1. Diabetes is a progressive disease.
To understand what diabetes is about, we need to understand how diabetes happens. Diabetes is a multifactorial disease. Today, we are going to talk about type 2 diabetes only.
Type 2 diabetes is not just insulin resistance or insulin deficiency as some might think.
Diabetes type 2, starts with insulin resistance. Our body produces insulin based on our body mass. Every cell in the body needs insulin in order to pick up glucose. Glucose is the primary source of energy. Patients who have a genetic tendency for insulin resistance tend to need more insulin. They also tend to gain weight a lot easier. When we gained weight our body does not make new fat cells. Our body basically stores all the fat in the same number of cells that you are born with. When there is an excessive number of fat stores in the cells fatty acids start to escape the cells into the bloodstream. Too many fatty acids in the bloodstream are toxic to the insulin receptors. Too much fatty acids in the blood start accumulating in muscle and other tissues such as the liver. Insulin receptors also get affected by these organs. As a result of insulin resistance, our body needs to make more insulin. Also, remember that insulin production capacity also is genetically determined. In time, insulin production capacity in the body becomes insufficient when insulin resistance overcomes the insulin supply. This happens faster when patients are genetically inclined to have diabetes. Those people may not be able to keep up with insulin needs especially when they gain weight.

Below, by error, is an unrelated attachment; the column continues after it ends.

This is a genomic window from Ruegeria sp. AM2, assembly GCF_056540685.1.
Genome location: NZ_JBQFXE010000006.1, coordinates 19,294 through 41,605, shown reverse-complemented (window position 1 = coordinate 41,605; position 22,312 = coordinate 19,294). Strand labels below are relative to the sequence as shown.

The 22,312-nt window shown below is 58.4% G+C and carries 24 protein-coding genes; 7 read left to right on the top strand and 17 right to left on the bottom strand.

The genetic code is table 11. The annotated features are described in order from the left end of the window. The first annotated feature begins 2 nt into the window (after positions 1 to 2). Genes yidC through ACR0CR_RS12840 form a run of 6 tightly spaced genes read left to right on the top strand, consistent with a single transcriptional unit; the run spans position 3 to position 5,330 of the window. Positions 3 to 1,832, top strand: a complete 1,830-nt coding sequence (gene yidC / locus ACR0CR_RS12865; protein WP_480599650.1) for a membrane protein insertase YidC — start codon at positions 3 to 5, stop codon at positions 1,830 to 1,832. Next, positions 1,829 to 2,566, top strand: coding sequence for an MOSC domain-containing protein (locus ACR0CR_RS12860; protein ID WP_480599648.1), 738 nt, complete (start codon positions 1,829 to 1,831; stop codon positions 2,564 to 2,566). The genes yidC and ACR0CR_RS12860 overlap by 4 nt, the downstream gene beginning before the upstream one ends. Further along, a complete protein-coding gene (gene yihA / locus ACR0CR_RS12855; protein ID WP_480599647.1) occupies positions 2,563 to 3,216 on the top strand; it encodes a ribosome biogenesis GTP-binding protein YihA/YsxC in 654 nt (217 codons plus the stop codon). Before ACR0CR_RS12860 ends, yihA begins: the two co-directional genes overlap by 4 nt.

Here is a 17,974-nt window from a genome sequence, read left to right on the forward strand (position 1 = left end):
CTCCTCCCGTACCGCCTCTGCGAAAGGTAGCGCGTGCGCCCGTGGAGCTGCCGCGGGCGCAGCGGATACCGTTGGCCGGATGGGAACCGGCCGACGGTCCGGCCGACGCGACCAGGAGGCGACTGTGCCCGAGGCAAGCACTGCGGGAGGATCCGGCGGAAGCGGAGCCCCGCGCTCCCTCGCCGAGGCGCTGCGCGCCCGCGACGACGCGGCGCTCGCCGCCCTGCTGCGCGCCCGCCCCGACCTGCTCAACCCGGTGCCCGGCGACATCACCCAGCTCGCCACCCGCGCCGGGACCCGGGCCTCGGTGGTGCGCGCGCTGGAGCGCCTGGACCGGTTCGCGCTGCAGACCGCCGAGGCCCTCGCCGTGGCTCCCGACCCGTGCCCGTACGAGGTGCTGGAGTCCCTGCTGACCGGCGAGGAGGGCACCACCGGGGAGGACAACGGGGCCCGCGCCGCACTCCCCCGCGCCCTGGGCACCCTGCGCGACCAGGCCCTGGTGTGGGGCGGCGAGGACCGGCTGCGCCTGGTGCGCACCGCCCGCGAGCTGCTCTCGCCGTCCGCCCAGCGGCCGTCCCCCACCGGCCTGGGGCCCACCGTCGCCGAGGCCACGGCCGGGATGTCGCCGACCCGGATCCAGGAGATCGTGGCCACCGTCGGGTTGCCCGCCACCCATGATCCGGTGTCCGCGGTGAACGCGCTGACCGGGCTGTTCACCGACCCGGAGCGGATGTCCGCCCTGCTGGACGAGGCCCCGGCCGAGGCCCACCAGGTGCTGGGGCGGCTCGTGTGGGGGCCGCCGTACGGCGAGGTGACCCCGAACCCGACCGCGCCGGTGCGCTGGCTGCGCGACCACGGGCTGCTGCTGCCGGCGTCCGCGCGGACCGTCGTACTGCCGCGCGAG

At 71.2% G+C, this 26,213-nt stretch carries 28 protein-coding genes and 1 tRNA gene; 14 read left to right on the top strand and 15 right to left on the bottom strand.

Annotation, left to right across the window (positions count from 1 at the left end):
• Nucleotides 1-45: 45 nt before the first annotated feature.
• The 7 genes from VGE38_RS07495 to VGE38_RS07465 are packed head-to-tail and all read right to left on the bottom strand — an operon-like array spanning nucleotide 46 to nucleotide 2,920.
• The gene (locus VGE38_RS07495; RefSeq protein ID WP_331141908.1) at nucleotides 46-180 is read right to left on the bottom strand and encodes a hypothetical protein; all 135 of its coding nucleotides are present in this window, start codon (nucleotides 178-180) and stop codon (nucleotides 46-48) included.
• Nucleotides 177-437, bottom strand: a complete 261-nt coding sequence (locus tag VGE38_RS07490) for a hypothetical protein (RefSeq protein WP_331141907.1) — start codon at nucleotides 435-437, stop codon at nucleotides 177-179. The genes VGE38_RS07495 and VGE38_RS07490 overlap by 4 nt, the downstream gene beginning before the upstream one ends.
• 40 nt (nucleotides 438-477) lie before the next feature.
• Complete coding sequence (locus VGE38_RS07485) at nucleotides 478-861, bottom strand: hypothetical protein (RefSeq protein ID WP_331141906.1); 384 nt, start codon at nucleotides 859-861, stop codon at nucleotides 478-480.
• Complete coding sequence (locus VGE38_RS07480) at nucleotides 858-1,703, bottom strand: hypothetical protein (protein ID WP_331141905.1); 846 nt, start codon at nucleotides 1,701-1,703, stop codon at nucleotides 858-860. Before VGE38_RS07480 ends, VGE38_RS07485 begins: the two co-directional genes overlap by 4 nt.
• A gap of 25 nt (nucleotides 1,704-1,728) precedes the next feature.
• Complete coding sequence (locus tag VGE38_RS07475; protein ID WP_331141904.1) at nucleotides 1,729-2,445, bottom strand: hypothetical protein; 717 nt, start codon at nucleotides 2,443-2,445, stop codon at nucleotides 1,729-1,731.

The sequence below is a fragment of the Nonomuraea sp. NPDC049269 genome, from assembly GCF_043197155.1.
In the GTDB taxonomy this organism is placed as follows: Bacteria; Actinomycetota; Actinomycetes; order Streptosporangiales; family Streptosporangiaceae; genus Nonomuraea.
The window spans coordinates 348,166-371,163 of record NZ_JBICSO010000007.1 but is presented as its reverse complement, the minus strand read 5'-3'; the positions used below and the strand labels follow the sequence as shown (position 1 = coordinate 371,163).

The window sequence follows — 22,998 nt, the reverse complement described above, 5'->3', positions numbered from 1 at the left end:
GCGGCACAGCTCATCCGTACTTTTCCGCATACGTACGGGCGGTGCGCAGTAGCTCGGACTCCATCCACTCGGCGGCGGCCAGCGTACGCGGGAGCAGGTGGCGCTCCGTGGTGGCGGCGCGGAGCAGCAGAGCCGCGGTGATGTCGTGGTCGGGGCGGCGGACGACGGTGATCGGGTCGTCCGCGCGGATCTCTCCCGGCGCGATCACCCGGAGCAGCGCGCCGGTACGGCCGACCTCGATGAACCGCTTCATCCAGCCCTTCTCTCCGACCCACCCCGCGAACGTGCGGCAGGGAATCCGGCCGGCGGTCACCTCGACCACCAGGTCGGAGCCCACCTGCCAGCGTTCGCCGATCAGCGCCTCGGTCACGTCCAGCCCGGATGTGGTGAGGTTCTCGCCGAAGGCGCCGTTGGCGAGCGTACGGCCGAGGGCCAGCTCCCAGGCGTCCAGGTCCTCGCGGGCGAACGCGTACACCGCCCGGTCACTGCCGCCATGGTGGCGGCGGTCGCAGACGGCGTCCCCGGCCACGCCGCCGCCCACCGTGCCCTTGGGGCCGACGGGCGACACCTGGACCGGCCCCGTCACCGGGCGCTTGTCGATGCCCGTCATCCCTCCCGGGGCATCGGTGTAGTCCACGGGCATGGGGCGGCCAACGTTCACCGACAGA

In the initial stages such as metabolic syndrome or prediabetes, insulin resistance is the main problem. At this stage, glucose levels are still normal although insulin levels are very high in the body. Beta cells are the cells that make insulin in the pancreas. At some point, beta cells start to die due to excessive metabolic stress to make more insulin which leads to a reduction in insulin production. In combination with insulin resistance and reduction in insulin production leads to uncontrolled blood sugars. Uncontrolled blood sugar above 130 on average is defined as diabetes. But, damage to other organs can start even before this threshold is achieved.
Patients with diabetes generally start with one single oral diabetes medication. Most of the time diabetes doctors, diabetes specialists or endocrinologists will continue to add medications even though patients are trying their best with lifestyle changes. This occurs slowly in many many years. The reason for needing more and more medications is because the beta cells that produce insulin continue to die slowly in time. This is inevitable. But, this process can be slowed down if diabetes is controlled early on. That requires aggressive management in the beginning. We call that “legacy effect” which we will talk about shortly.